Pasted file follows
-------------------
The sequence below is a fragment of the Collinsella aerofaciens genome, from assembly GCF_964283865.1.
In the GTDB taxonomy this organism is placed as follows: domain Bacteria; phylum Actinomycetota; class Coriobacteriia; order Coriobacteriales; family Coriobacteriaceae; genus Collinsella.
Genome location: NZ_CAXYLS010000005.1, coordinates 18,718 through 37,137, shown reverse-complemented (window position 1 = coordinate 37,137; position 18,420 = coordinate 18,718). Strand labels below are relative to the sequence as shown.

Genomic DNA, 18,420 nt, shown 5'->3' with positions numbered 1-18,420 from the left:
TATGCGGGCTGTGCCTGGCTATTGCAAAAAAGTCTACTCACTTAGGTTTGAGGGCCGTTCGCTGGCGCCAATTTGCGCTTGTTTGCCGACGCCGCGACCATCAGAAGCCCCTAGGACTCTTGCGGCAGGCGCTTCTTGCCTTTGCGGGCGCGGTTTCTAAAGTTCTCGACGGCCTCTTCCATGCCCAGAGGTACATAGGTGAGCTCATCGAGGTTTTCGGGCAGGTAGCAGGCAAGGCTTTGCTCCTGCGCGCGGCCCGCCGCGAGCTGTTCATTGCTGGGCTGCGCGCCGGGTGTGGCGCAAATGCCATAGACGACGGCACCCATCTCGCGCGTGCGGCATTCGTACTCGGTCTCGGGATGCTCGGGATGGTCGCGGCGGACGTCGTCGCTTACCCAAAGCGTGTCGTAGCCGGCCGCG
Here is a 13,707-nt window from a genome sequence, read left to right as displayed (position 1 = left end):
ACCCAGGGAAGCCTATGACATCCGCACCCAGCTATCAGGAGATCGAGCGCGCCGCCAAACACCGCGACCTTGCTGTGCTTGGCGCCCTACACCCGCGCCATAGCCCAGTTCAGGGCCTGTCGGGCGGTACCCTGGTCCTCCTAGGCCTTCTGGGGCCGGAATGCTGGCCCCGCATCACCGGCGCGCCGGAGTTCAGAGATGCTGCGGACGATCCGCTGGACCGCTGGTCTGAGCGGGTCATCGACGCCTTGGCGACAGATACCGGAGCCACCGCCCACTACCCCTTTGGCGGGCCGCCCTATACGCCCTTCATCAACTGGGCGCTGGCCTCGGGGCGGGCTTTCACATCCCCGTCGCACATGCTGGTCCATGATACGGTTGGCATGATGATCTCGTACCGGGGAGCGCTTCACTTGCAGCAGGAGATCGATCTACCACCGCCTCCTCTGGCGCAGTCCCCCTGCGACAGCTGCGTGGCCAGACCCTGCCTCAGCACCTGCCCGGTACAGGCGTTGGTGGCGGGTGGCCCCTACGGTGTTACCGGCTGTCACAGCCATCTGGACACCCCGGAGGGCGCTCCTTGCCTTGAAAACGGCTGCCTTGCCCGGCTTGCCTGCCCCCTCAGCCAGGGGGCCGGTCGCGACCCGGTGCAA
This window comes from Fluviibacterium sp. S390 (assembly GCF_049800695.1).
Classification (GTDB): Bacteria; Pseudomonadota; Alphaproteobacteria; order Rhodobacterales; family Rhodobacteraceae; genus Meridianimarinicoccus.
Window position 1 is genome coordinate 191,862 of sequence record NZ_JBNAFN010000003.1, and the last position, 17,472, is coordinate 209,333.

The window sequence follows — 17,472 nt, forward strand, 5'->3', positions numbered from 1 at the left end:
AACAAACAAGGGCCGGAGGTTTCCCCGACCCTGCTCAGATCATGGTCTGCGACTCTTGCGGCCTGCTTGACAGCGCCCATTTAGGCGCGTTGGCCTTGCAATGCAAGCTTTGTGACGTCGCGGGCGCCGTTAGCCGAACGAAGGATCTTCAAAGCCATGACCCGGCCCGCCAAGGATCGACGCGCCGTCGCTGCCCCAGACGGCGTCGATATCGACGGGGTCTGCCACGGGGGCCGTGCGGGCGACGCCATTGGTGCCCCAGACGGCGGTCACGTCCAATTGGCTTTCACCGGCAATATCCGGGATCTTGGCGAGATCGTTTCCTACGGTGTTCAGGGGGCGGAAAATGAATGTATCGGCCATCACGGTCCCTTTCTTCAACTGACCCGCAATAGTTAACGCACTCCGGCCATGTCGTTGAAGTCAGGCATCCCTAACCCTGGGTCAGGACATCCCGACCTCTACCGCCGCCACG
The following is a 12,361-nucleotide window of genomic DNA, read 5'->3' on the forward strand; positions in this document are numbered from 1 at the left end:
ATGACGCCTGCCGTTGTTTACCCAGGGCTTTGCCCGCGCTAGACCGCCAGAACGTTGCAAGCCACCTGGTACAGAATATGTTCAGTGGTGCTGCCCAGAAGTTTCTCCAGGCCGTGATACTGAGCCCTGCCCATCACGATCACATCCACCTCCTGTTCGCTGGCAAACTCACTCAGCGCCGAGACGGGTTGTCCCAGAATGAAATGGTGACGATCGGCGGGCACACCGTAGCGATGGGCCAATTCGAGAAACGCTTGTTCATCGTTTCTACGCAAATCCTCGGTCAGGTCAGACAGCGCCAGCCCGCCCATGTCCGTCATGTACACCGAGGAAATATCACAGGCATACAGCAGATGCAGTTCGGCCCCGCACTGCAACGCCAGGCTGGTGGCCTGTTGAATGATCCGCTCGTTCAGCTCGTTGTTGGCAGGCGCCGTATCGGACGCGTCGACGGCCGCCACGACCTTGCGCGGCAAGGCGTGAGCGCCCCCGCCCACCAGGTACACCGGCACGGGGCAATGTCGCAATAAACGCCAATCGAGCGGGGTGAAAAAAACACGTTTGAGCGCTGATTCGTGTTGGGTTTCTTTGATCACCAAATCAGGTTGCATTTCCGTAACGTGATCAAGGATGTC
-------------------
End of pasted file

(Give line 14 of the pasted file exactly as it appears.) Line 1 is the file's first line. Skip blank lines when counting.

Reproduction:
ATGACGCCTGCCGTTGTTTACCCAGGGCTTTGCCCGCGCTAGACCGCCAGAACGTTGCAAGCCACCTGGTACAGAATATGTTCAGTGGTGCTGCCCAGAAGTTTCTCCAGGCCGTGATACTGAGCCCTGCCCATCACGATCACATCCACCTCCTGTTCGCTGGCAAACTCACTCAGCGCCGAGACGGGTTGTCCCAGAATGAAATGGTGACGATCGGCGGGCACACCGTAGCGATGGGCCAATTCGAGAAACGCTTGTTCATCGTTTCTACGCAAATCCTCGGTCAGGTCAGACAGCGCCAGCCCGCCCATGTCCGTCATGTACACCGAGGAAATATCACAGGCATACAGCAGATGCAGTTCGGCCCCGCACTGCAACGCCAGGCTGGTGGCCTGTTGAATGATCCGCTCGTTCAGCTCGTTGTTGGCAGGCGCCGTATCGGACGCGTCGACGGCCGCCACGACCTTGCGCGGCAAGGCGTGAGCGCCCCCGCCCACCAGGTACACCGGCACGGGGCAATGTCGCAATAAACGCCAATCGAGCGGGGTGAAAAAAACACGTTTGAGCGCTGATTCGTGTTGGGTTTCTTTGATCACCAAATCAGGTTGCATTTCCGTAACGTGATCAAGGATGTC